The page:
Why visit Norwich, the county town of Norfolk? Perhaps for the cobbled streets, the medieval buildings and the many historic pubs. Or because it is the most complete medieval town in Britain. Or just for its enviable situation, in the Norfolk Broads National Park. So what are the best things to do in Norwich, and how can you spend a day (or more) there?
The Medieval City Of Norwich, Norfolk
According to the architectural historian Nikolaus Pevsner, “Norwich has everything”. It was one of England’s largest cities in the middle ages, with an impressive castle and cathedral.
Norwich has old streets, medieval churches and a wealth of historic buildings. And parts of the old city walls can still be seen.
Norwich Cathedral describes itself as “the most complete Norman cathedral in England and one of finest examples of Romanesque architecture in Europe”. That is a lot to live up to, but it is certainly a magnificent building, with a near perfect Norman interior.
The cloisters are among the largest in the country, with a labyrinth (created in 2002) at their centre. Have a look at this virtual tour of Norwich Cathedral for more architectural detail.
The Cathedral Close
At 44 acres, the Cathedral close is also one of the largest in England. This is a pleasant area of parkland surrounded by grand houses. It would originally have been enclosed, and as you approach from the city centre you will see two of the original medieval gateways. These are the Erpingham Gate and the Ethelbert Gate, arched entrances with elaborate stone carvings.
Norwich Castle was built on what passes for a hill in East Anglia (in reality a mound rising from the surrounding flat landscape). It was originally intended as a Norman palace, but was later used as a prison.
Today the Castle is a museum and art gallery. Visitors can explore the castle itself, as well as exhibitions of local history and the museum’s art collection.
The 15th century Guildhall is an imposing structure, its exterior clad in the characteristic Norfolk flint. It was formerly the centre of local government, and also housed a courtroom, prison and chapel. The interior is ornate and includes stained glass and oak panelling. Guided tours of the Guildhall are sometimes available – check with the Tourist Information Office for details.
Other Medieval Buildings
One of the oldest houses in Norwich is the Strangers’ Hall, a Tudor building with 13th century origins. It was at one time occupied by Flemish weavers (“strangers”) who had fled oppression in their homeland. Today the Strangers’ Hall is open as a museum.
St Andrew’s Hall and Blackfriars’ Hall are a complex of flint buildings that housed a priory in the 14th century. And Dragon Hall is a merchant’s house built around 1430.
Elm Hill is probably one of the most famous sights in Norwich. A cobbled lane lined with timber-framed houses, it has featured in many film and television productions. Apart from its attractive appearance, Elm Hill is popular with tourists for its restaurants and antique shops.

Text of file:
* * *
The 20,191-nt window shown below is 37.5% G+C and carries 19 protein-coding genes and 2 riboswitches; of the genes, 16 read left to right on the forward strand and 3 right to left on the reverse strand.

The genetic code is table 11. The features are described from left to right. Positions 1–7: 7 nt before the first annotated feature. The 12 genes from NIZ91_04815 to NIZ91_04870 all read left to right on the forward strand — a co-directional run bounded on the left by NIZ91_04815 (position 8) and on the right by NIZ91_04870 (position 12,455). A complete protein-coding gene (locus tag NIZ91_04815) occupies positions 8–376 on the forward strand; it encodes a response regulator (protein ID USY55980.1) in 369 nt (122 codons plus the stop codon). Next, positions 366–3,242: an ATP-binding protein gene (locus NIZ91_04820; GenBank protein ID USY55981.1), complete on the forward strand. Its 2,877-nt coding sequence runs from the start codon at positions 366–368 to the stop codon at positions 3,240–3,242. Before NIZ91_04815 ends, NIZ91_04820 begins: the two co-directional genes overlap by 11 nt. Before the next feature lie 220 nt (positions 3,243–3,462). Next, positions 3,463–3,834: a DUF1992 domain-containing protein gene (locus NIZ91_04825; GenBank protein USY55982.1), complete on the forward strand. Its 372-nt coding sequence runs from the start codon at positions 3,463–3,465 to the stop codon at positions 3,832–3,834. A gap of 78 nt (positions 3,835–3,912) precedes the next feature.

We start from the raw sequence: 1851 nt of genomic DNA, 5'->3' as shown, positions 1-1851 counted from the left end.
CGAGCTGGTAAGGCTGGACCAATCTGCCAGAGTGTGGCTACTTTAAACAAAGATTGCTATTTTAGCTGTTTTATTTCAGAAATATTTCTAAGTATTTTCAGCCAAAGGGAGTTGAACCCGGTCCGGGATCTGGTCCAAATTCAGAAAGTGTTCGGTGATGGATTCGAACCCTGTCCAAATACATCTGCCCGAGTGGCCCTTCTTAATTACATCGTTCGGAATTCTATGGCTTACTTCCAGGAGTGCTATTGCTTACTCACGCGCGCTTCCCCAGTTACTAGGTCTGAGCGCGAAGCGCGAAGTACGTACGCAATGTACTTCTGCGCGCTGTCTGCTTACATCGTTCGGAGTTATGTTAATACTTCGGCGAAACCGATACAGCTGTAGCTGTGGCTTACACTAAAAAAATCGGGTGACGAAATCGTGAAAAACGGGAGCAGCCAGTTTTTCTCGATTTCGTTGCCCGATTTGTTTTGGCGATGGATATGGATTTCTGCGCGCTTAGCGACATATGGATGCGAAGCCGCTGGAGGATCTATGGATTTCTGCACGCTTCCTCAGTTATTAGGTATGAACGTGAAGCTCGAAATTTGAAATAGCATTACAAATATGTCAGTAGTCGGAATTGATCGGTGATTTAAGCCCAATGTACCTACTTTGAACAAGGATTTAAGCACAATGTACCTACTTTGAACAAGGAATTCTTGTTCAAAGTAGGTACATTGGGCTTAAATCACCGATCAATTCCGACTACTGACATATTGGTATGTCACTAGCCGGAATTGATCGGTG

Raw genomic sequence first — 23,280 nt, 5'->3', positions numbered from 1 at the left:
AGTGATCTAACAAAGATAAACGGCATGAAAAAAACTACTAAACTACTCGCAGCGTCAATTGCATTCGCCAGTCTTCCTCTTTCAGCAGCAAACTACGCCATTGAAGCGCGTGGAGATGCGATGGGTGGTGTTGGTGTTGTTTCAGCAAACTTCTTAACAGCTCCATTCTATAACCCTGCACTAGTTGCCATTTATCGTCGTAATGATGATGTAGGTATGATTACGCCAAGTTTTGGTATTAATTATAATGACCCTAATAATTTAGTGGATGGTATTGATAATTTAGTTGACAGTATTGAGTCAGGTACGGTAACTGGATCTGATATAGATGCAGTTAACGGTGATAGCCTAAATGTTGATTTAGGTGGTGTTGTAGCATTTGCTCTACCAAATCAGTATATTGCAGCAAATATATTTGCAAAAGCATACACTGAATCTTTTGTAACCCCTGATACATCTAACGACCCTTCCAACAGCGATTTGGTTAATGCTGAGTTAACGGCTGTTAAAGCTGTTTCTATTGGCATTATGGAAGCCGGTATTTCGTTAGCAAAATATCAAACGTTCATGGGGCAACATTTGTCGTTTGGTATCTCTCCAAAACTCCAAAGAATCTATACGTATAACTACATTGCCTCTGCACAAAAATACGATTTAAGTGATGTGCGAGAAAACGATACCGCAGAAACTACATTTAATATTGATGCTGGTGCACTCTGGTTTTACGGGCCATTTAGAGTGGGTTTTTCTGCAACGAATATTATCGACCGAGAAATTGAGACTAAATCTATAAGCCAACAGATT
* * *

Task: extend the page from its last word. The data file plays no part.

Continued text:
Norwich City Walls
As was common in the middle ages, the city was once surrounded by a wall. The Norwich walls were begun in 1294, built from the local flint. They are no longer complete, but substantial sections remain.
Other Things To Do In Norwich
The medieval city may be the main draw, but Norwich has other attractions for tourists. There is green space, including riverside walks and parks. The Plantation Garden (sometimes called the “secret garden”) is a heritage site full of quirky features.
Then there is the shopping and the eating…
The Lanes And The Royal Arcade
The Lanes are a series of shopping streets close to the Guildhall and the market. The streets and alleyways are old, but they are mostly visited for their independent shops, cafés and restaurants.
Nearby is the Royal Arcade. This is an ornate Arts and Crafts style shopping arcade opened in 1899. It is a two-storey confection of coloured tiles, stained glass and lanterns, and home to many smart shops.
Eating And Drinking In Norwich
The historic centre is full of pubs, restaurants and cafés. I enjoyed lunch at the Belgian Monk, housed in an ancient building. This serves mussels and other Belgian specialities, and also has an extensive vegetarian and vegan menu.
If you’re looking for something more substantial, there is a whole range of restaurants, from casual to fine dining. Norwich is the home of the celebrity chef Delia Smith, and you can find her restaurant, Delia’s Restaurant and Bar, within the grounds of Norwich City Football Club.
How To Visit Norwich
You can visit Norwich as a day trip from London or as part of a longer trip around East Anglia. The city is well connected by train, with direct services from London Liverpool Street and to other towns in East Anglia. If you are arriving by car you may find it easier to park on the outskirts and to use one of the Park and Ride services into the centre.
And, if you’re inspired to explore the region further, read about The Best Places To Visit In East Anglia.
This article is now available as a mobile app. Go to GPSmyCity to download the app for GPS-assisted travel directions to the attractions featured in this article.